GRAND RAPIDS — A year removed from Grand Haven’s short-lived fame as the nation’s first “hot city,” the state’s collective wireless broadband Internet initiatives are all well underway.
Oakland, Ottawa, Marquette and Muskegon counties and the city of Grand Rapids are among hundreds of municipalities across 46 states planning or deploying broadband projects.
In truth, the Upper Peninsula town of Gladstone (pop. 5,000) beat Grand Haven by nearly a year. In 2003, the rural community north of Escanaba erected a 106-foot tower and worked out a deal with Charter Communications to tap into its cable broadband network. The tower sends wireless Internet signals that are picked up by antennas at customers’ homes.
In Grand Haven, some subscribers to Ottawa Wireless service do require an antenna for home access. Grand Haven’s network is built with Wi-Fi, the technology commonly associated with “hot zones” in coffee houses, restaurants and wireless networks in homes and businesses. The most ubiquitous of high-speed Internet technology, Wi-Fi can grant access to any laptop or PC that enters its network. However, its range is limited: The Grand Haven network, purportedly the world’s largest, required mounting hundreds of radio transmitter and relay antennas on the city’s street poles.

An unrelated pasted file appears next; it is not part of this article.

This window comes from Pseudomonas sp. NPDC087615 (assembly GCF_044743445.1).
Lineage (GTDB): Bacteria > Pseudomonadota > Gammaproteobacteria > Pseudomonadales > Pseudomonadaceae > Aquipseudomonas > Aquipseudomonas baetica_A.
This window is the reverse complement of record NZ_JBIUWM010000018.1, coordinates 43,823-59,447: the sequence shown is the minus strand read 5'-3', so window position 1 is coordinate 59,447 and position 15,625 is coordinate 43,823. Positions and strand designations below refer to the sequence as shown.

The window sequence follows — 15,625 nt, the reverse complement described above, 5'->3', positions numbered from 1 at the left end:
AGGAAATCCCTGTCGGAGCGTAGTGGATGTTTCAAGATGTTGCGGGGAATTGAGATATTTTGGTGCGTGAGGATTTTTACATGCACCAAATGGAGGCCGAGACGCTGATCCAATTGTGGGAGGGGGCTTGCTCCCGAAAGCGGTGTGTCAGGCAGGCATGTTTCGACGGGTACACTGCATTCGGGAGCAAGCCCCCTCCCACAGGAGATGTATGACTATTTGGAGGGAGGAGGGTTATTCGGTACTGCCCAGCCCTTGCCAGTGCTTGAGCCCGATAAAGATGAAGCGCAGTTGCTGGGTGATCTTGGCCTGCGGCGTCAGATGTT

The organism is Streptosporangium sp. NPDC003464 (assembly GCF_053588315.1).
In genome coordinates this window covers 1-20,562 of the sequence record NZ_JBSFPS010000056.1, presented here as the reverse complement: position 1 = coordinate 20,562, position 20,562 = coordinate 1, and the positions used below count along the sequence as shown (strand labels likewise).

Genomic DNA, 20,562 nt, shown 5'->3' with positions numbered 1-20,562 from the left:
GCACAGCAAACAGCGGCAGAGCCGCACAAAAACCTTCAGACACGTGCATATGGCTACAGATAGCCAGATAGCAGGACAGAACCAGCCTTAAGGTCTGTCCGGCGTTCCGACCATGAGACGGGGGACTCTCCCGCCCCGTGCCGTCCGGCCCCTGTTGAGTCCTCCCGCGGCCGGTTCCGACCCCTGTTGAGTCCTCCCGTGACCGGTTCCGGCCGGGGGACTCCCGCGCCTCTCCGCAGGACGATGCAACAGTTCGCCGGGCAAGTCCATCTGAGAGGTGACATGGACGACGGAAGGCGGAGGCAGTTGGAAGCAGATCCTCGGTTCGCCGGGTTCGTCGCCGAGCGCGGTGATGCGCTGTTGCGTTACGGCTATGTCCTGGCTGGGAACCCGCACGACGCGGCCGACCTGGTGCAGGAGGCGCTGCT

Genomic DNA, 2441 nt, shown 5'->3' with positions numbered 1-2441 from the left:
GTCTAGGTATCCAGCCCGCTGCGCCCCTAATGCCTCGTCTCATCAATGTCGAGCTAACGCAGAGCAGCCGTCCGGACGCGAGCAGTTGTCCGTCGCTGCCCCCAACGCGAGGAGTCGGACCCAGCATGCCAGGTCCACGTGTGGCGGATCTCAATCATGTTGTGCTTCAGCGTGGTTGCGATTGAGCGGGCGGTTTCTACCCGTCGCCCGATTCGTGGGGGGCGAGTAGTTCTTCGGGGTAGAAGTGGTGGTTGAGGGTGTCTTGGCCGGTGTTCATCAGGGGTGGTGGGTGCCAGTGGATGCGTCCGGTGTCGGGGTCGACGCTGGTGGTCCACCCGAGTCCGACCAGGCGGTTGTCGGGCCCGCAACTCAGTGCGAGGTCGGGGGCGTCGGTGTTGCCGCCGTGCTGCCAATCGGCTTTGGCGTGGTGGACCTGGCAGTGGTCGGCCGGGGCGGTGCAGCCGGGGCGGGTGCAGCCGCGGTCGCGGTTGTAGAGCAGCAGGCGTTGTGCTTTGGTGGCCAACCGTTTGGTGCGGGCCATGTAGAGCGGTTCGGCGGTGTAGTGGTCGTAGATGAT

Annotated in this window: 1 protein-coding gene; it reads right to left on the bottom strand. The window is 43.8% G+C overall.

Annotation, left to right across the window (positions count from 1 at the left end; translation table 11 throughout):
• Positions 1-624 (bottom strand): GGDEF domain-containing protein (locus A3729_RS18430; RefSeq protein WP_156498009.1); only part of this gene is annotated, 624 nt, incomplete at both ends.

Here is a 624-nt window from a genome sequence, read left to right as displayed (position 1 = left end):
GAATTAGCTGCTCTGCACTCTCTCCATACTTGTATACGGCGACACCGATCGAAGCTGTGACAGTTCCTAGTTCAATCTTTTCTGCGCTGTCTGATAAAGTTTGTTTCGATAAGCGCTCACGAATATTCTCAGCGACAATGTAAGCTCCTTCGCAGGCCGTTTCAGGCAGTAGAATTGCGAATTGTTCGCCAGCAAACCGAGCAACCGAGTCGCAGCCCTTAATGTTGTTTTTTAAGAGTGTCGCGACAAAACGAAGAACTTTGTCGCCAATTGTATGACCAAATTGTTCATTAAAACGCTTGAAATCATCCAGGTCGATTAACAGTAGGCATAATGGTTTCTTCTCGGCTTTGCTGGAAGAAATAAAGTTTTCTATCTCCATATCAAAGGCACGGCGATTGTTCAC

The intent in Grand Haven was to facilitate a low-cost alternative in the private sector and ubiquitous access for tourists on the beach, boats and sidewalk. In Gladstone, on the other hand, there was no broadband Internet service. If the city didn’t provide it, no one would.